Good morning, Legionnaires and veterans advocates, today is Monday, April 22, 2019, which is Dyngus Day, Earth Day, and National Jelly Bean Day.
Today in History:
- 1970: Earth Day, an event to increase public awareness of the world’s environmental problems, is celebrated in the United States for the first time. Millions of Americans, including students from thousands of colleges and universities, participated in rallies, marches, and educational programs.
- On this day in 1945, Adolf Hitler, learning from one of his generals that no German defense was offered to the Russian assault at Eberswalde, admits to all in his underground bunker that the war is lost and that suicide is his only recourse. Almost as confirmation of Hitler’s assessment, a Soviet mechanized corps reaches Treuenbrietzen, 40 miles southwest of Berlin, liberates a POW camp and releases, among others, Norwegian Commander in Chief Otto Ruge.
- Pat Tillman, who gave up his pro football career to enlist in the U.S. Army after the terrorist attacks of September 11, is killed by friendly fire while serving in Afghanistan on April 22, 2004. The news that Tillman, age 27, was mistakenly gunned down by his fellow Rangers, rather than enemy forces, was initially covered up by the U.S. military.
- 1889: At precisely high noon, thousands of would-be settlers make a mad dash into the newly opened Oklahoma Territory to claim cheap land.
TABLE OF CONTENTS:
- mseaveywith “Remove” in the subject line. If you have received this from someone who forwarded it and would like to be added, email mseavey.
Military.com: VA Won’t Ramp Up Security After Rash of Suicides on Premises. Here’s Why.
20 Apr 2019 | Military.com | By Richard Sisk
In the wake of a troubling trend of veteran suicides and at least one shooting on the premises of Department of Veterans Affairs facilities in recent weeks, VA leaders are preparing for congressional scrutiny and hearings on the matter.
What they’re not doing, however, is planning to ramp up security at VA centers through the use of metal detectors. While incidents at individual VA facilities may prompt local reviews, the majority of security decisions are not made at the national level.
It’s a delicate balance between providing a safe environment at the VA and keeping facilities safe and accessible to all, said Dr. Keita Franklin, the VA’s National Director of Suicide Prevention. And officials, she said, are sensitive about taking steps that might undermine that message of openness.
"We want our VA facilities to be warm and welcoming — a place where veterans are willing, where they want to go. We don’t want them to perceive the facilities as places where they get hassled or that they have any level of barrier when it comes to accessing care," Franklin told Military.comin an interview Thursday.
The message was underlined earlier this week in a statement by VA Secretary Robert Wilkie: "Providing same-day 24/7 access to mental health crisis intervention and support for veterans, service members and their families is our top clinical priority."
That’s not to say that nothing is changing in the wake of the recent tragedies.
In a horrific incident on April 9, a veteran pulled a gun in the waiting room of a VA clinic in Austin, Texas, and killed himself in front of staff and other patients. The Austin suicide followed two others at VA facilities in Georgia.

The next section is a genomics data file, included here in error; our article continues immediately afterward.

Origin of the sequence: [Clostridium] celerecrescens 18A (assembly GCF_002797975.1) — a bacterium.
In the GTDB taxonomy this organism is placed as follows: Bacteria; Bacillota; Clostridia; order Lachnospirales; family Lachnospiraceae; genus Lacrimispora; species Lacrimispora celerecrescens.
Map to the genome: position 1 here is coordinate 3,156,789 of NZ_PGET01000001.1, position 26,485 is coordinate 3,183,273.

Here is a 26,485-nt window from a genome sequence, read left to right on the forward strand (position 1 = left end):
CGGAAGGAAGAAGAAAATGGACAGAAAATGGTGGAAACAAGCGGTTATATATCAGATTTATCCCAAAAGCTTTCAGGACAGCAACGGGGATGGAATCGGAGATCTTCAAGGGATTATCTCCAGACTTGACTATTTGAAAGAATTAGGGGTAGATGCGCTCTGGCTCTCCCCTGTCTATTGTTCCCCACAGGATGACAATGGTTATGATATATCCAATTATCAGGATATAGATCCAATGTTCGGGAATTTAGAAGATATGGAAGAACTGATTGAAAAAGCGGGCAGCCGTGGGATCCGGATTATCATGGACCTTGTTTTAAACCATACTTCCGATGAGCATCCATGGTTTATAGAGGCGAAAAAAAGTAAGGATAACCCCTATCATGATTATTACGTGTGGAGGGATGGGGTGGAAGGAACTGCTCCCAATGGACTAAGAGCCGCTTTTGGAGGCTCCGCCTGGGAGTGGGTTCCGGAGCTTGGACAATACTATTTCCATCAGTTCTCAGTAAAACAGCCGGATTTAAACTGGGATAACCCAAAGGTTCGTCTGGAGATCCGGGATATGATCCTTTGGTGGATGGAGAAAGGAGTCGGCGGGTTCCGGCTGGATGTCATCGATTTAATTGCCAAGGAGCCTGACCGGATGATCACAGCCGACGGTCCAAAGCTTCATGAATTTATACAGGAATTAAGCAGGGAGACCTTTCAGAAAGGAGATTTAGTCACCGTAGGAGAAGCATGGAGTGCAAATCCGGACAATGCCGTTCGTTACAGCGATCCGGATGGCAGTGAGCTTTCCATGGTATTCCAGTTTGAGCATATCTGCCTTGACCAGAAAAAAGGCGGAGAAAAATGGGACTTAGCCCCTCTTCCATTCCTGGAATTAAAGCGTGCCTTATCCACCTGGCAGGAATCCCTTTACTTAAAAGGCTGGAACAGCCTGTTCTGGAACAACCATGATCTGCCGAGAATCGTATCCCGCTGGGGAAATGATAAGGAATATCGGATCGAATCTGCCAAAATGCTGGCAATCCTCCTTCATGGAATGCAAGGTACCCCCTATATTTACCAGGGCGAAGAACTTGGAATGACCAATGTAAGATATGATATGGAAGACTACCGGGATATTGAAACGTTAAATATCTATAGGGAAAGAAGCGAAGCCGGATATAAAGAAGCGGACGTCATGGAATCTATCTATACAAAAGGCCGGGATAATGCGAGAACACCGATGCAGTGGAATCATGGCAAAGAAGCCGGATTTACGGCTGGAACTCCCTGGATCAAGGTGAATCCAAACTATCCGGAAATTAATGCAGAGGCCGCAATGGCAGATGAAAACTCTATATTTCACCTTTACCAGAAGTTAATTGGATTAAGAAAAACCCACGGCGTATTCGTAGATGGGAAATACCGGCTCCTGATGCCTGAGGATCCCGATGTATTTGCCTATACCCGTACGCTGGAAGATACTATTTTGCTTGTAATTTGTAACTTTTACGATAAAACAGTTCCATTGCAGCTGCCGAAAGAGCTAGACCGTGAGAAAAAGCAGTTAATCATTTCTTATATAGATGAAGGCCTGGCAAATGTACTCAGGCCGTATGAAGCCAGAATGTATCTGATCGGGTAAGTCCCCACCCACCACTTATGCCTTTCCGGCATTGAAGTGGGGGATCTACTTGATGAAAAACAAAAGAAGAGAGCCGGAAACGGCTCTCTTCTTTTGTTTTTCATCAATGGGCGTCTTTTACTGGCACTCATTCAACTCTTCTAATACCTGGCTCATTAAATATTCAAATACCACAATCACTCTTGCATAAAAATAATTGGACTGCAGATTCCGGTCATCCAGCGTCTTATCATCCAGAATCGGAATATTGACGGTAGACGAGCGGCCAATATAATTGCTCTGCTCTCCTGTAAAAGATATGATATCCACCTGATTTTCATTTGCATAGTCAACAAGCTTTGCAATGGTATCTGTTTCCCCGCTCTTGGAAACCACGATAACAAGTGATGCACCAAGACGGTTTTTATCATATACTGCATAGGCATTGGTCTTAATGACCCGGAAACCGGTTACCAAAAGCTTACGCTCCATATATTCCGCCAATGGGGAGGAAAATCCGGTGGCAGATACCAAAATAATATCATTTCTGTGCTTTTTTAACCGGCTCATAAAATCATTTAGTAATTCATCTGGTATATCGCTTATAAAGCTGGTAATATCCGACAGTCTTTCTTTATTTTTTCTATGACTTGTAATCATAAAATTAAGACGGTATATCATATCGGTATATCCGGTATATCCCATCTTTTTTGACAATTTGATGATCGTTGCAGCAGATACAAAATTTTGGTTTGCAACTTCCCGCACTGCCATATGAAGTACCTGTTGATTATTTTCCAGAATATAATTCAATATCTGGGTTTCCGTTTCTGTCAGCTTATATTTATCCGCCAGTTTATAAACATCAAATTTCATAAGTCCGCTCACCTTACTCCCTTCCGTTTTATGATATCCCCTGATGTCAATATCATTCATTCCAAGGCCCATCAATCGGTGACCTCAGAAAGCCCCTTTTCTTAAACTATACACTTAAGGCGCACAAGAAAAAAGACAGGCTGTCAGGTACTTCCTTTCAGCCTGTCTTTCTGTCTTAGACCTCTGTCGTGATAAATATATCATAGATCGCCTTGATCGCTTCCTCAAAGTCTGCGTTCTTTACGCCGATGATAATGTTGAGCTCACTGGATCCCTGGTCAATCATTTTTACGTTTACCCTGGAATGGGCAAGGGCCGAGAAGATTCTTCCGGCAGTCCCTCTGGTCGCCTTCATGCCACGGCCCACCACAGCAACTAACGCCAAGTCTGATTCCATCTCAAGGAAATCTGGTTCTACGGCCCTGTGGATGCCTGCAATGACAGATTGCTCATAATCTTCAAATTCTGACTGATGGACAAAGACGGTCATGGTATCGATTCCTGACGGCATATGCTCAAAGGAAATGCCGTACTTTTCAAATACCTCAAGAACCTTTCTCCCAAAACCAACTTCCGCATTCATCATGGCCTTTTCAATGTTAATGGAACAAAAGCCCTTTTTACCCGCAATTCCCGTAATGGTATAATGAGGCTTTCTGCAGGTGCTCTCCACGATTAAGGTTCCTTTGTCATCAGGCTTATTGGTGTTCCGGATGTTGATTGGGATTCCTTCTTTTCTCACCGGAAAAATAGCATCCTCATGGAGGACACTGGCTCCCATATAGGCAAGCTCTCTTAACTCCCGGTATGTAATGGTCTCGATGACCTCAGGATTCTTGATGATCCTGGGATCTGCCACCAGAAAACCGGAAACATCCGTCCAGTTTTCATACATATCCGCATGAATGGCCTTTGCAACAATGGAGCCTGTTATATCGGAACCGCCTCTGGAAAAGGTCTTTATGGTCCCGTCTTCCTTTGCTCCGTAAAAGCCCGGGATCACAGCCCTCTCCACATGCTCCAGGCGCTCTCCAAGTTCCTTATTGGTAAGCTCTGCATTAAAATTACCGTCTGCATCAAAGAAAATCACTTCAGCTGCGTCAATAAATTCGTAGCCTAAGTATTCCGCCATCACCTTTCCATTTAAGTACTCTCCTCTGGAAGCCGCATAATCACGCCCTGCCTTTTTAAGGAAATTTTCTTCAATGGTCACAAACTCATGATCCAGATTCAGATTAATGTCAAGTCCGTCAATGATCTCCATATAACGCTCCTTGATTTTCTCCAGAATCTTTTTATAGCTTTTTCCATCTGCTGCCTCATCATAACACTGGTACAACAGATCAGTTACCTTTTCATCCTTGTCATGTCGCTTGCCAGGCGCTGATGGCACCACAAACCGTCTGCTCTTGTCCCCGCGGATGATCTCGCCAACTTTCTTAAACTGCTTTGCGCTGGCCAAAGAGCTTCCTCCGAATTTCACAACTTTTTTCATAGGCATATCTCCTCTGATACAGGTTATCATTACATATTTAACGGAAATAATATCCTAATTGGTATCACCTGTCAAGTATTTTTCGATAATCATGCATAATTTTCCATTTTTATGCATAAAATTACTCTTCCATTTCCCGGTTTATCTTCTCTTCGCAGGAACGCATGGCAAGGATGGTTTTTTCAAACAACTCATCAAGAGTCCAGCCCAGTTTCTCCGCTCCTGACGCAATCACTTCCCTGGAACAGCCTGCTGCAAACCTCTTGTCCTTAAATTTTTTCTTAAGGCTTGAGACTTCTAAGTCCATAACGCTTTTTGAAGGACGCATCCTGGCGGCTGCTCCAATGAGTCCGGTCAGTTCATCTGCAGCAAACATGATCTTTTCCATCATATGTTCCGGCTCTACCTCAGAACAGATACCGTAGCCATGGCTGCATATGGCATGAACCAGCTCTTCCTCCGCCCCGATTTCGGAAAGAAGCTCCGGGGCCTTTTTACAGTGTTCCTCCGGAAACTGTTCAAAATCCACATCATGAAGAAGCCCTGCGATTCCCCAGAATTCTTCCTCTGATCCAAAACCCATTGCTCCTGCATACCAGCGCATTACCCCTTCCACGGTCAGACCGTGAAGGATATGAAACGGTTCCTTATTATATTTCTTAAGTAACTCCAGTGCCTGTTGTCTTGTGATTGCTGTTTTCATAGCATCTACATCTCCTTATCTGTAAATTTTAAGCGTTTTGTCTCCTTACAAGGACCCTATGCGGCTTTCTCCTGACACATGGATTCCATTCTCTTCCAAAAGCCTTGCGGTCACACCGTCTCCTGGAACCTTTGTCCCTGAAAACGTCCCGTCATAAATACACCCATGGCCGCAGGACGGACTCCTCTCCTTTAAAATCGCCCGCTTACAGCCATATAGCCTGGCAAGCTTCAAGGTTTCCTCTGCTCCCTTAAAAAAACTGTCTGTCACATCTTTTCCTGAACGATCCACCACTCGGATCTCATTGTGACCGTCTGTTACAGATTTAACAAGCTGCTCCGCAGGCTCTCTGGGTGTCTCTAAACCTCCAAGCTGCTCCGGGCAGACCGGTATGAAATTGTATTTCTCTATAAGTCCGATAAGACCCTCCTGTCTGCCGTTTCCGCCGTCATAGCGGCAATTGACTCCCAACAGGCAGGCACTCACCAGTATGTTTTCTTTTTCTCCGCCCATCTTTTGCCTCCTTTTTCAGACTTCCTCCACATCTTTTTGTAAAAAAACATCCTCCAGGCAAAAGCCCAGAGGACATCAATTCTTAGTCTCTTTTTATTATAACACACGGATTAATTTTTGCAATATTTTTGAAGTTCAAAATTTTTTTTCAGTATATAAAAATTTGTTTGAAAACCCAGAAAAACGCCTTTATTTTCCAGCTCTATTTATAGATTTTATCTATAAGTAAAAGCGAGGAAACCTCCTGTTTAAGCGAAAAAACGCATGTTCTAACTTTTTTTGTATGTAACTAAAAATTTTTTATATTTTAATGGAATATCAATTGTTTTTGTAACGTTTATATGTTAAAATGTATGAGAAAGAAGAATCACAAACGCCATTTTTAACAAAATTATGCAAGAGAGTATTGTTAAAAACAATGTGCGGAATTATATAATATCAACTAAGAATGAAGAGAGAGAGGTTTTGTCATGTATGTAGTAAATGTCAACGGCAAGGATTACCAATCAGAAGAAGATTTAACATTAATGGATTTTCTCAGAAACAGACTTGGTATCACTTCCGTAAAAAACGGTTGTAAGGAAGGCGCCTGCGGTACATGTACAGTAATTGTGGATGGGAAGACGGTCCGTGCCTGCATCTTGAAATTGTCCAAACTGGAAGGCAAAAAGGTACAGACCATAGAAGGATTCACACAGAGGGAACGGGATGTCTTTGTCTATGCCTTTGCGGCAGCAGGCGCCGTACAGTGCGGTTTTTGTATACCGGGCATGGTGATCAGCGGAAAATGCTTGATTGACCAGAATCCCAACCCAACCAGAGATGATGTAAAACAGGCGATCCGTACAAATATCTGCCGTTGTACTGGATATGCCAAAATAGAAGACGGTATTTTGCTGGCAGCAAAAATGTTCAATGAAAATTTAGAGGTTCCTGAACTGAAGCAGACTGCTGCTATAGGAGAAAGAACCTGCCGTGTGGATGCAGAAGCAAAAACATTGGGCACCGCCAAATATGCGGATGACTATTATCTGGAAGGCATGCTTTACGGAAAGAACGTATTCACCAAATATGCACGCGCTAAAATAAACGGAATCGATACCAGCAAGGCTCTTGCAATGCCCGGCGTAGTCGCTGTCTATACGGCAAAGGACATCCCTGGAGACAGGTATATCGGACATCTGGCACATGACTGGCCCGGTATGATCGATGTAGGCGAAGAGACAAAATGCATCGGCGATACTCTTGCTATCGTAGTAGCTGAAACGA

On April 5, a veteran killed himself in the parking lot of the Carl Vinson Veterans Affairs Medical Center in Dublin, Georgia, VA officials said, and on April 6 a 68-year-old veteran died by suicide outside the Atlanta VA Medical Center.
In addition, a double amputee later identified by the FBI as Larry Ray Bon, 59, fired at least six shots on Feb. 27 in the emergency room of the West Palm Beach VA Medical Center in Riviera Beach, Florida. A VA doctor and a hospital staffer were slightly wounded in the melee to wrest the gun away from the patient, the FBI said.
"This unfortunate incident [in Florida] has prompted changes in the facility’s security plan, which now has an additional level of security at all of its entrances and in the emergency department," VA spokesman Curt Cashour said.
Adding metal detectors, however, is not under consideration, he said.
"It would create a barrier to entry that might drive patients away," he explained.
It’s not the first time the VA has grappled with the competing interests of security and openness.
In a 2018 review, the Government Accountability Office said the VA was not meeting standards for security required at federal buildings following the 1995 Oklahoma City bombing and lacked central oversight of measures taken at individual facilities.
The GAO report also noted that "Ensuring physical security for these medical centers can be complicated because VA has to balance safety and security with providing an open and welcoming healthcare environment." Security was often left to the discretion of individual medical center directors, the report said.
The VA agreed with the findings and pledged to follow recommendations to improve requirements that already include security cameras, silent distress alarms, perimeter fencing and a police force at all of its hospitals.
A reporter’s visit Thursday to three VA facilities revealed understated, but consistent, security measures.
As is the case at private and non-profit hospitals, there were no metal detectors at the Washington, D.C. VA Medical Centers. Security staff in yellow vests were at the entrance to assist patients and visitors.